Many common English words phrases have specialized meaning in mathematical writing that differ from their meaning in everyday usage. This specialized usage causes problems for students learning to write mathematics and presents even greater challenges to students who are not native English speakers. Usage in mathematical writing has been discussed by a number of authors including Krantz (1997), Higham (1998), and Wells (2003.)

Jerzy Trzeciak is the senior copy editor at the Institute of Mathematics of the Polish Academy of Sciences. In his book and a free companion web site , Trzeciak provides guidance on mathematical usage based on his experience as a copyeditor.

The first part of the book consists of a collection of examples of correct usage, organized by where they might appear within a mathematical paper. For example, there are sections with examples showing how to state theorems, how to introduce definitions and notation, and how to make references to the literature. Although these sections contain many examples, the author has provided very little in the way of explanation. A reader might well wonder why a the author selected a particular phrase.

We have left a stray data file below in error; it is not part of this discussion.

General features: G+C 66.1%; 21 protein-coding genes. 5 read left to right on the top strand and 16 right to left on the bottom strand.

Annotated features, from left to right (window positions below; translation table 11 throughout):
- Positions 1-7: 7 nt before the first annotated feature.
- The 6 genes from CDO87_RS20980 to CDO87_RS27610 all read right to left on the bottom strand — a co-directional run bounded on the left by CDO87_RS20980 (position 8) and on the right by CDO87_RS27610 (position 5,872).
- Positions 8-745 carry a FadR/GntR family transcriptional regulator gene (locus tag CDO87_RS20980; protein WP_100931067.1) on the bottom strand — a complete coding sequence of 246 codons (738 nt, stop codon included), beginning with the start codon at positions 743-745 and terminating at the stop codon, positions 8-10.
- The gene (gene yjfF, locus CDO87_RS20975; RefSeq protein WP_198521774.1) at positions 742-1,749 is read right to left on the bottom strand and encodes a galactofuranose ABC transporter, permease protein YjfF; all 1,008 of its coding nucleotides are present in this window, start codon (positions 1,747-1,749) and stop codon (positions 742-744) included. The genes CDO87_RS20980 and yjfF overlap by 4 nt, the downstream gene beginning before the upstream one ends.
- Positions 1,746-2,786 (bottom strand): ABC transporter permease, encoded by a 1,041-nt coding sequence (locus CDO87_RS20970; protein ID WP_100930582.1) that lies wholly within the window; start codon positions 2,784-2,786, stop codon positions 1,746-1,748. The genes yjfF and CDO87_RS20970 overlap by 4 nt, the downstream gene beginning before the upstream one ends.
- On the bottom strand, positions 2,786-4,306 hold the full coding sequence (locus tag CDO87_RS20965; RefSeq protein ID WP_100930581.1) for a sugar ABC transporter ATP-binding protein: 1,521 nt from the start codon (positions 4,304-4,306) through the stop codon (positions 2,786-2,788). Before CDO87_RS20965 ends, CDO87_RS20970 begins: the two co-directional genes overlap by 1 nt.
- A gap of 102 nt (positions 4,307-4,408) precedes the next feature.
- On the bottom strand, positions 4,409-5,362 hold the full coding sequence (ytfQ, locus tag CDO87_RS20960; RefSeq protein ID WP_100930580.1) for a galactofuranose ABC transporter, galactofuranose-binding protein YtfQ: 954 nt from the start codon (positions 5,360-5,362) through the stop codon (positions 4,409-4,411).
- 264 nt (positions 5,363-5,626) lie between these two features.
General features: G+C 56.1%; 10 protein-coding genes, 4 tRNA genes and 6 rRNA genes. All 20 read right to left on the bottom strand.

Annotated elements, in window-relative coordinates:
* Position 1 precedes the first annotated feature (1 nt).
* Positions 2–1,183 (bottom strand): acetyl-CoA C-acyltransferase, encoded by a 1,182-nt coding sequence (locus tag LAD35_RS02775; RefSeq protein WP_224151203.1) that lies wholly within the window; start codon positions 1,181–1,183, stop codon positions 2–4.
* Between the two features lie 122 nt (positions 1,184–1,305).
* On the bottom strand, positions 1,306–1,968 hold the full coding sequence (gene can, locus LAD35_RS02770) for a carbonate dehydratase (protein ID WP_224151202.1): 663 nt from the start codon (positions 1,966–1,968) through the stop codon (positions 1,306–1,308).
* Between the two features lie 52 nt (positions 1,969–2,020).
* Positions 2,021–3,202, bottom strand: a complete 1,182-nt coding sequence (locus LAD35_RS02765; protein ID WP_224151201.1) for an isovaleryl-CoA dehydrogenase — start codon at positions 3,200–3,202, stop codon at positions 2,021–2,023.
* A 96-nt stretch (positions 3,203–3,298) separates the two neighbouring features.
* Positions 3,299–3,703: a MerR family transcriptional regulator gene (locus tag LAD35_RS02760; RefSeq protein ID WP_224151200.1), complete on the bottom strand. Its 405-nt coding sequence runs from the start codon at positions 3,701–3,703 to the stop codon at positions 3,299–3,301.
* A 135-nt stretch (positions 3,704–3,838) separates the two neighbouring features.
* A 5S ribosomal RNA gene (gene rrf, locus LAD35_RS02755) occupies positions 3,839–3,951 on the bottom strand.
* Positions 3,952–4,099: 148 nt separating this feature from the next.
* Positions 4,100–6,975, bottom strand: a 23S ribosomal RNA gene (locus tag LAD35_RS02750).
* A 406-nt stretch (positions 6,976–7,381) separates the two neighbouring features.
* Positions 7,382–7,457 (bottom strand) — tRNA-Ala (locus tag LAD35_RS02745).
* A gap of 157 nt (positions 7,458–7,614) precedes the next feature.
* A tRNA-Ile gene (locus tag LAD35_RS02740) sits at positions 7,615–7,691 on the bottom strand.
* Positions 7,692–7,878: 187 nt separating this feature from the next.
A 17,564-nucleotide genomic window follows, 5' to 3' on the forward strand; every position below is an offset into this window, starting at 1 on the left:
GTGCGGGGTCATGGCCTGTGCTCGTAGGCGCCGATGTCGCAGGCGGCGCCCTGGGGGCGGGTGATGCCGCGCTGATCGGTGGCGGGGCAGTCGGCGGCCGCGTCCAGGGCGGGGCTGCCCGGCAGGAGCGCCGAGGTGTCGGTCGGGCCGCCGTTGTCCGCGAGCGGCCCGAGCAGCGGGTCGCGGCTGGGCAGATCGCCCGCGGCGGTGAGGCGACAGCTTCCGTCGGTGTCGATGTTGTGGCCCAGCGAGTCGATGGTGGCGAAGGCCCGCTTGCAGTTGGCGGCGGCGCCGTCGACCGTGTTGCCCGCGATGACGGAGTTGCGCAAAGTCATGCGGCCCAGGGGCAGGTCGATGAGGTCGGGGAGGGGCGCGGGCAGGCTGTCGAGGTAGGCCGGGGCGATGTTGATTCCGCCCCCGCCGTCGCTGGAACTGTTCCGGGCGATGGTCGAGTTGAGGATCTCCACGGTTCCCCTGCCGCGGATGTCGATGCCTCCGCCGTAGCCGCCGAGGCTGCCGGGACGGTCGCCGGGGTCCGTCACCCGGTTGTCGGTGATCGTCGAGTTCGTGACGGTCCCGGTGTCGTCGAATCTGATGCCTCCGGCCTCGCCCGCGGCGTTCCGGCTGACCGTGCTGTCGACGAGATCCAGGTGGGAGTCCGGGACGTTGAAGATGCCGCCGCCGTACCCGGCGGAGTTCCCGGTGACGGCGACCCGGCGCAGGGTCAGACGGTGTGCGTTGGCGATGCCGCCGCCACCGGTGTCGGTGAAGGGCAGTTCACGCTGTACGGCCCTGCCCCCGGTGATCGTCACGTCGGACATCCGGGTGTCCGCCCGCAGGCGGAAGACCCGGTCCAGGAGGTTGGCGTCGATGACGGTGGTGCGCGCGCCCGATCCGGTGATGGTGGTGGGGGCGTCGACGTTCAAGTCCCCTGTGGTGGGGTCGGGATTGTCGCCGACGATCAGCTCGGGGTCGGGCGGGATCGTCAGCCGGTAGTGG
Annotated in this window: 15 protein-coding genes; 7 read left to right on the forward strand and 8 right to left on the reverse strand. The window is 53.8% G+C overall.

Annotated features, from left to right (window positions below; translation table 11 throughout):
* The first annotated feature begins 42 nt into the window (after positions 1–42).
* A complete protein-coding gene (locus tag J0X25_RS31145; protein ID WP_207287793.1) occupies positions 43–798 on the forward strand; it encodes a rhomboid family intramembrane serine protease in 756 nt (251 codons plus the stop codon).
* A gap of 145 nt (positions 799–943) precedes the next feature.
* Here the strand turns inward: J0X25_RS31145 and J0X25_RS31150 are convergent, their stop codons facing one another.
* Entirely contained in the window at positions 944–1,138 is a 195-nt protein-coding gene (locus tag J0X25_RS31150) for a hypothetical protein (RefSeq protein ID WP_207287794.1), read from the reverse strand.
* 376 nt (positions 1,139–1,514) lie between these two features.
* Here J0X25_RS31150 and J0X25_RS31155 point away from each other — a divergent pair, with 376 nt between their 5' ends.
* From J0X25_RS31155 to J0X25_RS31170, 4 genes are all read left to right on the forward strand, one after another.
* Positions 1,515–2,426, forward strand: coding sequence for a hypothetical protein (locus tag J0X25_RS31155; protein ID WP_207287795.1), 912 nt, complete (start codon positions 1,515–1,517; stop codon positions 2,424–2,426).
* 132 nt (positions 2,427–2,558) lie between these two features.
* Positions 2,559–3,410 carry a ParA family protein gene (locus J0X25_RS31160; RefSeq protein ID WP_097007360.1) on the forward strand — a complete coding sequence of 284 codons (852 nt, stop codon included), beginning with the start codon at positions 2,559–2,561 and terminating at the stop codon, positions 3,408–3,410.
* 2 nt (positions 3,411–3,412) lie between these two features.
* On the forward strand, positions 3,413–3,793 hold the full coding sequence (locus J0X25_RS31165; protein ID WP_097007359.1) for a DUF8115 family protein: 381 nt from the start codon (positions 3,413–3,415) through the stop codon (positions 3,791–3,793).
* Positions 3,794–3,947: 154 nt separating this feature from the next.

In the second half of the book, Trzeciak discusses particular issues in English grammar, including the use of definite and indefinite articles, passive voice, word order, and how to avoid repetition. Again the sections consist primarily of examples, with very little explanation. A section on typical errors contains many examples of how not to do things.

The fundamental weakness of this book is the lack of any serious attempt to explain how or why particular words and phrases should be used. Instead, the reader is expected to generalize from the many examples presented by the author. Other books on this topic make a greater effort to explain mathematical usage to the reader. Most readers would be better off with one or more of these other books.

**References**

Krantz, Steven G. *A Primer of Mathematical Writing* , American Mathematical Society, 1997.

Nicholas J. Higham. *Handbook of Writing for the Mathematical Sciences* , SIAM, 1998.

Wells, Charles. *A Handbook of Mathematical Discourse* , Infinity Publishing, 2003.

Brian Borchers is a professor of Mathematics at the New Mexico Institute of Mining and Technology. His interests are in optimization and applications of optimization in parameter estimation and inverse problems.